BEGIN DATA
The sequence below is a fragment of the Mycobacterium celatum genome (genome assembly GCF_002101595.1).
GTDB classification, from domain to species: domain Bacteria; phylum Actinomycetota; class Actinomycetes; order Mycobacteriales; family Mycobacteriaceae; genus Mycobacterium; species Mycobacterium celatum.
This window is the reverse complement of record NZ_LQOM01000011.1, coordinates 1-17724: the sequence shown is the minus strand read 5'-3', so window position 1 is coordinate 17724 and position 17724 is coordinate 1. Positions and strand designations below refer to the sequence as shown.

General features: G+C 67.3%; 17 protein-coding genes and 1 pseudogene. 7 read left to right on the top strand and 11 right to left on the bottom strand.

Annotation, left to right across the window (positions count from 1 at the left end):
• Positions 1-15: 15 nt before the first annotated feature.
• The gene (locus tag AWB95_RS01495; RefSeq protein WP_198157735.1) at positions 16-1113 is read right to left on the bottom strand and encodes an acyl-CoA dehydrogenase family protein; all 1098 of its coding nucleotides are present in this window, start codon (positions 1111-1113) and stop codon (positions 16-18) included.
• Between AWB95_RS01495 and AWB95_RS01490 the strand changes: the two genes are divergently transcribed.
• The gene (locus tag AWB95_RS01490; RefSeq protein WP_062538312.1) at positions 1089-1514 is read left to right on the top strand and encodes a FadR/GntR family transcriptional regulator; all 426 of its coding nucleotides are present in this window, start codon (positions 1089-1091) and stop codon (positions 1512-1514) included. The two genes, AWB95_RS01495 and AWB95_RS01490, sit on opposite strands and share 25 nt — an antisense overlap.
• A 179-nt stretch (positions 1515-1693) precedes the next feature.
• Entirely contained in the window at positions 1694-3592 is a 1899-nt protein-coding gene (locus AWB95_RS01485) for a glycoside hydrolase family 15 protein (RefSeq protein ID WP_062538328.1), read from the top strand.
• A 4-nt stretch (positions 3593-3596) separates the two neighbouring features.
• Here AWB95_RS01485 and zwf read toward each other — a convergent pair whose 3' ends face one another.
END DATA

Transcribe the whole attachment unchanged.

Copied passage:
The sequence below is a fragment of the Mycobacterium celatum genome (genome assembly GCF_002101595.1).
GTDB classification, from domain to species: domain Bacteria; phylum Actinomycetota; class Actinomycetes; order Mycobacteriales; family Mycobacteriaceae; genus Mycobacterium; species Mycobacterium celatum.
This window is the reverse complement of record NZ_LQOM01000011.1, coordinates 1-17724: the sequence shown is the minus strand read 5'-3', so window position 1 is coordinate 17724 and position 17724 is coordinate 1. Positions and strand designations below refer to the sequence as shown.

General features: G+C 67.3%; 17 protein-coding genes and 1 pseudogene. 7 read left to right on the top strand and 11 right to left on the bottom strand.

Annotation, left to right across the window (positions count from 1 at the left end):
• Positions 1-15: 15 nt before the first annotated feature.
• The gene (locus tag AWB95_RS01495; RefSeq protein WP_198157735.1) at positions 16-1113 is read right to left on the bottom strand and encodes an acyl-CoA dehydrogenase family protein; all 1098 of its coding nucleotides are present in this window, start codon (positions 1111-1113) and stop codon (positions 16-18) included.
• Between AWB95_RS01495 and AWB95_RS01490 the strand changes: the two genes are divergently transcribed.
• The gene (locus tag AWB95_RS01490; RefSeq protein WP_062538312.1) at positions 1089-1514 is read left to right on the top strand and encodes a FadR/GntR family transcriptional regulator; all 426 of its coding nucleotides are present in this window, start codon (positions 1089-1091) and stop codon (positions 1512-1514) included. The two genes, AWB95_RS01495 and AWB95_RS01490, sit on opposite strands and share 25 nt — an antisense overlap.
• A 179-nt stretch (positions 1515-1693) precedes the next feature.
• Entirely contained in the window at positions 1694-3592 is a 1899-nt protein-coding gene (locus AWB95_RS01485) for a glycoside hydrolase family 15 protein (RefSeq protein ID WP_062538328.1), read from the top strand.
• A 4-nt stretch (positions 3593-3596) separates the two neighbouring features.
• Here AWB95_RS01485 and zwf read toward each other — a convergent pair whose 3' ends face one another.